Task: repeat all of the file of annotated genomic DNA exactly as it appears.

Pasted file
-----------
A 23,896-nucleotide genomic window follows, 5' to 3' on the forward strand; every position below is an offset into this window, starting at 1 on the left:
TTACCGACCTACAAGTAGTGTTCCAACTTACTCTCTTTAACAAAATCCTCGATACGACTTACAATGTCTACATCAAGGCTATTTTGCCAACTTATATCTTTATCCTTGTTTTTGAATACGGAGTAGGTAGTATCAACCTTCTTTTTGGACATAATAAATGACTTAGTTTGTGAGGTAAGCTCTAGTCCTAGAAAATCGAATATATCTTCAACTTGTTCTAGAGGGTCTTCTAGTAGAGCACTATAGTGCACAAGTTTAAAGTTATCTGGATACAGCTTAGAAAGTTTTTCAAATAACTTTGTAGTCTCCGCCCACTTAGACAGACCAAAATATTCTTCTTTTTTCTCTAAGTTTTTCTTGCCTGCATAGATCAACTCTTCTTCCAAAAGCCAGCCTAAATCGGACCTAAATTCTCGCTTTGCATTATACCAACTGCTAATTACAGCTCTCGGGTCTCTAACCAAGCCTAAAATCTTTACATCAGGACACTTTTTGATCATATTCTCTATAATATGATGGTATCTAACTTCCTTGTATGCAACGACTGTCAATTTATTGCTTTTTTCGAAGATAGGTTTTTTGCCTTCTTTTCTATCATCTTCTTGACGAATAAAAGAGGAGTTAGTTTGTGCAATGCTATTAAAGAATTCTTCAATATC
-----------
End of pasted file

A 23,896-nucleotide genomic window follows, 5' to 3' on the forward strand; every position below is an offset into this window, starting at 1 on the left:
TTACCGACCTACAAGTAGTGTTCCAACTTACTCTCTTTAACAAAATCCTCGATACGACTTACAATGTCTACATCAAGGCTATTTTGCCAACTTATATCTTTATCCTTGTTTTTGAATACGGAGTAGGTAGTATCAACCTTCTTTTTGGACATAATAAATGACTTAGTTTGTGAGGTAAGCTCTAGTCCTAGAAAATCGAATATATCTTCAACTTGTTCTAGAGGGTCTTCTAGTAGAGCACTATAGTGCACAAGTTTAAAGTTATCTGGATACAGCTTAGAAAGTTTTTCAAATAACTTTGTAGTCTCCGCCCACTTAGACAGACCAAAATATTCTTCTTTTTTCTCTAAGTTTTTCTTGCCTGCATAGATCAACTCTTCTTCCAAAAGCCAGCCTAAATCGGACCTAAATTCTCGCTTTGCATTATACCAACTGCTAATTACAGCTCTCGGGTCTCTAACCAAGCCTAAAATCTTTACATCAGGACACTTTTTGATCATATTCTCTATAATATGATGGTATCTAACTTCCTTGTATGCAACGACTGTCAATTTATTGCTTTTTTCGAAGATAGGTTTTTTGCCTTCTTTTCTATCATCTTCTTGACGAATAAAAGAGGAGTTAGTTTGTGCAATGCTATTAAAGAATTCTTCAATATC